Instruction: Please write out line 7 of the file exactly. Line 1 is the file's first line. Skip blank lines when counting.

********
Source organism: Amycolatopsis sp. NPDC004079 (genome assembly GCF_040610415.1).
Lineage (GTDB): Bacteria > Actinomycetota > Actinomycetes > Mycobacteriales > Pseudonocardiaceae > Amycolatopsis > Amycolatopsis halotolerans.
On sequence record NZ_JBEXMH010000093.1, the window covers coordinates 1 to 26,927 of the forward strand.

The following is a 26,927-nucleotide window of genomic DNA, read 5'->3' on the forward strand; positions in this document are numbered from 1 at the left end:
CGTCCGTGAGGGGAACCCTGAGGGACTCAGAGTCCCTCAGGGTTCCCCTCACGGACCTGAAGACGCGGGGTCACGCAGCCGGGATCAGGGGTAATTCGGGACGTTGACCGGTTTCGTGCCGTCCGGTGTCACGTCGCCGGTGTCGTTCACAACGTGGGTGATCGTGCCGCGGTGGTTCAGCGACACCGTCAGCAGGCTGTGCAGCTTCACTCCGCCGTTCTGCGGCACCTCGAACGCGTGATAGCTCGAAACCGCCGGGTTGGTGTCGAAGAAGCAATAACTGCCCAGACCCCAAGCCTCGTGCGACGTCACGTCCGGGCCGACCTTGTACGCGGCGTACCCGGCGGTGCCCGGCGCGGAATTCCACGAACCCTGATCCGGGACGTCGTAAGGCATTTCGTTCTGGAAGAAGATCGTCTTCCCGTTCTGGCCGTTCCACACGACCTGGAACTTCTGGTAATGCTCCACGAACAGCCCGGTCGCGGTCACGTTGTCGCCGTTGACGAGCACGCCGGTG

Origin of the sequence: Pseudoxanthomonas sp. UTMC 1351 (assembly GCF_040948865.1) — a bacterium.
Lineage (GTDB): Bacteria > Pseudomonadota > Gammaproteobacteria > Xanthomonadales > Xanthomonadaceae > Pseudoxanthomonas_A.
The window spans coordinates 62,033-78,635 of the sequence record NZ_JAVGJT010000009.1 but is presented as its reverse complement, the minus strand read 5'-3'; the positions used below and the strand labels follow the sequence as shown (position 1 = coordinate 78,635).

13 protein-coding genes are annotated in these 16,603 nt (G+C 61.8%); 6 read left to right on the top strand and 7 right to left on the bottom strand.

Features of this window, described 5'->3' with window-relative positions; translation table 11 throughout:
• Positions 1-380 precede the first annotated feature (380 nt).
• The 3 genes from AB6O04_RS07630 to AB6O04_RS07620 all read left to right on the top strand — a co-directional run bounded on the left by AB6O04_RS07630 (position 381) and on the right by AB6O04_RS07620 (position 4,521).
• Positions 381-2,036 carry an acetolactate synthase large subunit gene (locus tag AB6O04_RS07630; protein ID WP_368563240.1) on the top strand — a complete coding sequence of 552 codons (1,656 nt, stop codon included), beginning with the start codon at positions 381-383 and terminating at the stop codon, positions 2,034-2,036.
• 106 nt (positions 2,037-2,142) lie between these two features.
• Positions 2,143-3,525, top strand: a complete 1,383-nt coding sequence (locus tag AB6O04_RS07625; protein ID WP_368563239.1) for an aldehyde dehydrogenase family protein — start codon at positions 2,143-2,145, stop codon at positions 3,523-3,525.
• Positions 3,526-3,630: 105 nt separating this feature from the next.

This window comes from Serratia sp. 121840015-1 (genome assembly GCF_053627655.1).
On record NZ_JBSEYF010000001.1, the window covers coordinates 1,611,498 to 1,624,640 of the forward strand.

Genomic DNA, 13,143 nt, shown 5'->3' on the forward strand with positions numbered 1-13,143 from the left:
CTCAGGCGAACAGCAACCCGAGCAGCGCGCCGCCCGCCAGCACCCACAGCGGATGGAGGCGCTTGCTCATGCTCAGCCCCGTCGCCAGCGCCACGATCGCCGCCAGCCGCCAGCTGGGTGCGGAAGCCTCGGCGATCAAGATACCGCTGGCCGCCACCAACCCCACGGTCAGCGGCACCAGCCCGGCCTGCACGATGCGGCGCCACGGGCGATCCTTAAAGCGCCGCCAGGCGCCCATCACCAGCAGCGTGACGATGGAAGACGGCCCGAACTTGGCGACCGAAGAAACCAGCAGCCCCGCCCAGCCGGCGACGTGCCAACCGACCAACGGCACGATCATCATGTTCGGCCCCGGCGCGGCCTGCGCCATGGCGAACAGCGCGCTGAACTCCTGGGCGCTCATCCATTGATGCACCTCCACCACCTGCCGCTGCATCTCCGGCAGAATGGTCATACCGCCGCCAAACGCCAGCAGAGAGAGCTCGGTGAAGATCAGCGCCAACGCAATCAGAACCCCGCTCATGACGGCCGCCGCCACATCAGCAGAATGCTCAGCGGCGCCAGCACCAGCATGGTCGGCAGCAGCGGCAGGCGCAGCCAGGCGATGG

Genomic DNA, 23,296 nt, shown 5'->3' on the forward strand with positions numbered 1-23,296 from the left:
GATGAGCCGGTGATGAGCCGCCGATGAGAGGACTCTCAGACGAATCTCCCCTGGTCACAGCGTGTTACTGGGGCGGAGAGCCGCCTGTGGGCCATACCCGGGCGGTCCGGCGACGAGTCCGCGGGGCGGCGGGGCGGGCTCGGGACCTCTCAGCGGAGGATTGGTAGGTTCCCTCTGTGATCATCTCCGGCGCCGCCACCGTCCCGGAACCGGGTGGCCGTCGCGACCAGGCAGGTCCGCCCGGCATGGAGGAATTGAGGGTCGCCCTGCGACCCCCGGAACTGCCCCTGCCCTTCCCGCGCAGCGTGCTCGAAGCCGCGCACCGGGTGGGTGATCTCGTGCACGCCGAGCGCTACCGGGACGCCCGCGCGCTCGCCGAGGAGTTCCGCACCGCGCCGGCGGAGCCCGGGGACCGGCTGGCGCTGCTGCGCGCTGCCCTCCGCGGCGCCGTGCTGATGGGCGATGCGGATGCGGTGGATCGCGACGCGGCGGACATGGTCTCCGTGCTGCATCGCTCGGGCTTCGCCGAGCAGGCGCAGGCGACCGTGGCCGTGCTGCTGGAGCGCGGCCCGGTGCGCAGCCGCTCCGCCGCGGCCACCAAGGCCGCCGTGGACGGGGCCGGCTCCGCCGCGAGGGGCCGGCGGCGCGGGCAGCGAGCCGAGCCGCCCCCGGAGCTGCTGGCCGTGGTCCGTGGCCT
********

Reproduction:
Lineage (GTDB): Bacteria > Pseudomonadota > Gammaproteobacteria > Xanthomonadales > Xanthomonadaceae > Pseudoxanthomonas_A.